Thus, Calgary had re-established itself as a sought-after destination. Kadri could look at the roster and see another top striker who would be locked up after the length of his own contract. And the Flames also have the 2022 Coach of the Year in Darryl Sutter, Vezina Trophy runner-up Jacob Markstrom in the net, one of the deepest defense groups in the NHL and a pair of strong established two-way centers in Mikael Backlund and Elias Lindholm, who last played last year. season finished second in the Selke Trophy voting.

One member of the middle group, however, will be missing. To make room for the salary cap to sign Kadri, Treliving traded Sean Monahan with the Montreal Canadiens on Thursday.

Monahan was selected sixth overall by the Flames in 2013, and jumped straight into the NHL as an 18-year-old. He peaked in the 2018-19 season with 34 goals and 82 points, but has endured a long list of injuries and health problems during his career. Last April, he was shut down to undergo hip surgery.

Monahan turns 28 in October. He has one year left on a seven-year contract with a $6.375 million cap hit.

“Sean is doing well, it’s probably the best he’s felt in ages, and I’m happy for him,” Treliving said. “The child means a lot to me. I’ve been around him for a long time. You won’t find much better kids than him.

“This kid played a lot of stuff that a lot of people didn’t play through, and he wouldn’t say much. A lot of times you didn’t know what was going on – he just went out to play. It shows what kind of kid he is, so I hope he continues and plays well for Montreal. They’ve had a great kid.”

To convince the Canadiens to acquire the final year of Monahan’s contract, the Flames added a first-round conditional selection to the trade in 2025. It’s not uncommon for teams to include a ‘lottery protection’ clause when trading a first-rounder, trying to buy themselves insurance to keep the pick if it falls into the top 10, for example.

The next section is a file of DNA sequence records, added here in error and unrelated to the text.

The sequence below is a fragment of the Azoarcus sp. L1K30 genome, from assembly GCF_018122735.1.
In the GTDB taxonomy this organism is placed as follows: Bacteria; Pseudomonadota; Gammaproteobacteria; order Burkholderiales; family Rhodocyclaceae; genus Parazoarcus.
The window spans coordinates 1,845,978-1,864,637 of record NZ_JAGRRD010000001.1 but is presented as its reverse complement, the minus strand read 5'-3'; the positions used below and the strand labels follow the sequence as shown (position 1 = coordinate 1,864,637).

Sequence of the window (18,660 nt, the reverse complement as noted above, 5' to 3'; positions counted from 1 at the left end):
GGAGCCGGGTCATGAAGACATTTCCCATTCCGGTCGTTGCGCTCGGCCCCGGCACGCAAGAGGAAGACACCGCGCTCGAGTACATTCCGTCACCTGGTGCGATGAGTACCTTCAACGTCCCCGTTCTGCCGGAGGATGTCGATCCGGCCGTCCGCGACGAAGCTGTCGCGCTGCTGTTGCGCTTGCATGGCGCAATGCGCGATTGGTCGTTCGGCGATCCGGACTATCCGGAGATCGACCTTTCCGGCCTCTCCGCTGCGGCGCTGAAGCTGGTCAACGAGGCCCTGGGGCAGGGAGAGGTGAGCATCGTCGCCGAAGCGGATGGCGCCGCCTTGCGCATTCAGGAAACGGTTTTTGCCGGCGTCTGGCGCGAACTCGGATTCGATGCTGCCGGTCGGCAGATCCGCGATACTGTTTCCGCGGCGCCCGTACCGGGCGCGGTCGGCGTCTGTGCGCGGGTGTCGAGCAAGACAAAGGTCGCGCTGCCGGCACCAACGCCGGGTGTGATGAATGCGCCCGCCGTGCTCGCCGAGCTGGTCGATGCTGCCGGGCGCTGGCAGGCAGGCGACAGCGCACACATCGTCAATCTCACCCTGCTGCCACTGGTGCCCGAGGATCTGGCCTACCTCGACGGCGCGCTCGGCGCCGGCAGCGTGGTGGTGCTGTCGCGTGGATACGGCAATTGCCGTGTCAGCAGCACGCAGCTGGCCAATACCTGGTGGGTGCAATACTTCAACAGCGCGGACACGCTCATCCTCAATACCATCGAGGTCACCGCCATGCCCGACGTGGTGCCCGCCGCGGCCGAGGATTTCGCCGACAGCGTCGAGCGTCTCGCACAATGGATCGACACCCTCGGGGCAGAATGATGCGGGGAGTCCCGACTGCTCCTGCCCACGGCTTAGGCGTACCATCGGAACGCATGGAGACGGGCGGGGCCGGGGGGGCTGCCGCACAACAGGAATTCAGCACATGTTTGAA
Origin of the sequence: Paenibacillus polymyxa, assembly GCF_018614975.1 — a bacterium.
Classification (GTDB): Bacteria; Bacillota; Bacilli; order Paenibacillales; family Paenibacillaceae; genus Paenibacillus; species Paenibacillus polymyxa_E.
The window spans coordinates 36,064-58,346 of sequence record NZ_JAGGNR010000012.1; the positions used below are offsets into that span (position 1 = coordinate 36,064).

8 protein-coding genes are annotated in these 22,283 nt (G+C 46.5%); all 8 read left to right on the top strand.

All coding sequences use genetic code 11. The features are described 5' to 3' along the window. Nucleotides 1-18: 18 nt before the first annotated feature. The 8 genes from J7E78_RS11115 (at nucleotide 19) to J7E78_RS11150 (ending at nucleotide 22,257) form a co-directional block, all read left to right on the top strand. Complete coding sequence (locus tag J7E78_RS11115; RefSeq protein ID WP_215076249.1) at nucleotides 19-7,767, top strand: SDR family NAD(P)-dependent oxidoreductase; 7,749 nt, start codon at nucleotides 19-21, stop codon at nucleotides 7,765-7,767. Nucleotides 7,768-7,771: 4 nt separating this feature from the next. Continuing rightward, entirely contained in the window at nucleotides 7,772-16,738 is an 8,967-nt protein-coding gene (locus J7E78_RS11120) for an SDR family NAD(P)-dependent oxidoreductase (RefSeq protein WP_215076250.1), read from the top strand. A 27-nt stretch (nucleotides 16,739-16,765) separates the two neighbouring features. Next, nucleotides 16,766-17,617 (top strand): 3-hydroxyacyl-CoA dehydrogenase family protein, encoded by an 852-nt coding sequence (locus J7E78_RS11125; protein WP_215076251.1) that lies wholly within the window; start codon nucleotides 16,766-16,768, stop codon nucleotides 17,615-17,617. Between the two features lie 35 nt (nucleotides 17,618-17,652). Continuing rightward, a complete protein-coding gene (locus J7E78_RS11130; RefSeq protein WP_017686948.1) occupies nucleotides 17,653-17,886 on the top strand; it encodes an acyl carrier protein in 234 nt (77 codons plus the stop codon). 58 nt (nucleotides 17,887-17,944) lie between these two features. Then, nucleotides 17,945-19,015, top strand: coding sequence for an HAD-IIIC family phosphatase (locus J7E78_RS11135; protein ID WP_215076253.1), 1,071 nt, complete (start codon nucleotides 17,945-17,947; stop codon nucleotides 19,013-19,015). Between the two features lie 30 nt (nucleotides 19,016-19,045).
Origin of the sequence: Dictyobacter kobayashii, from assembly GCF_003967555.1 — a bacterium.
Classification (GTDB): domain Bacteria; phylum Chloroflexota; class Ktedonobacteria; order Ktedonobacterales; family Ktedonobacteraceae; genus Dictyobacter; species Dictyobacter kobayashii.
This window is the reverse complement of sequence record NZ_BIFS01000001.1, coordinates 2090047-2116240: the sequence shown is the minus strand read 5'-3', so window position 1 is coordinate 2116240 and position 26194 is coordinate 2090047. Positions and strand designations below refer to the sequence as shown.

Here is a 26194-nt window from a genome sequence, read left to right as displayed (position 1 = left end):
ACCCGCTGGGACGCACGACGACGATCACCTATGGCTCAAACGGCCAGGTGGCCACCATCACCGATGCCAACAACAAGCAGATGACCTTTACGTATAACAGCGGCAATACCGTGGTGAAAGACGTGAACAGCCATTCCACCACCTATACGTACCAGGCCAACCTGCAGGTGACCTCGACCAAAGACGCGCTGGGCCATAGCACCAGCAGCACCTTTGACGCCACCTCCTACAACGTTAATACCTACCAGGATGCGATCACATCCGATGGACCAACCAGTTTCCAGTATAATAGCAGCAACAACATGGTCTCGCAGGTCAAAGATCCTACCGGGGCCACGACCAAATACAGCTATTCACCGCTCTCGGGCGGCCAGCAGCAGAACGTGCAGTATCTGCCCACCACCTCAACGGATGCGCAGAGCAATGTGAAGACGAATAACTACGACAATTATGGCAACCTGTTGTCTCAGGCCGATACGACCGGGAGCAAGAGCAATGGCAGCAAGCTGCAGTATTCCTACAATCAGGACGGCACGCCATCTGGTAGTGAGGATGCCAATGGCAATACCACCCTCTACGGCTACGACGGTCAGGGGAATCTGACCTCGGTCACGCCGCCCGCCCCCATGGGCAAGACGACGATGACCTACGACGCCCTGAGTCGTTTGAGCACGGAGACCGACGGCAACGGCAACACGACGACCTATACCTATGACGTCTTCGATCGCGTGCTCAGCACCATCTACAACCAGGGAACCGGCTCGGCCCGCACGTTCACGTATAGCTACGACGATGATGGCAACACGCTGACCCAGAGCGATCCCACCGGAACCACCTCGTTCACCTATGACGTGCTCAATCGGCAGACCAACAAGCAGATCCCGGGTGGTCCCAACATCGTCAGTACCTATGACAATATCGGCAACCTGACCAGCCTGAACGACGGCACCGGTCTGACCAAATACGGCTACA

Treliving and his counterpart, Montreal GM Kent Hughes, took the conditions to a new level and outlined multiple possible scenarios.

“We’re trying to give up the worst possible choice. They’re trying to make the best possible choice,” Treliving explained with a chuckle. “So there’s just a lot of profanity back and forth and then you keep on layering. That pretty much sums it up.”

After missing the playoffs in 2020-21, Calgary recovered last season with 111 points, first in the Pacific Division. They were third overall in goals against, sixth in goals for and had sixth-best penalty kill and 10th-best power play — but were disappointed when they were knocked out by their arch-rivals, the Edmonton Oilers, in the second round of the Stanley Cup playoffs.

And while Treliving is in the midst of one of the most dramatic NHL outdoor seasons for a general manager in recent memory, he admitted on Thursday that he had improvised a lot along the way.

“We weren’t really aggressive when we went to free agency,” he said. “We left room to sign our own players.

“Obviously when that changed, we changed.”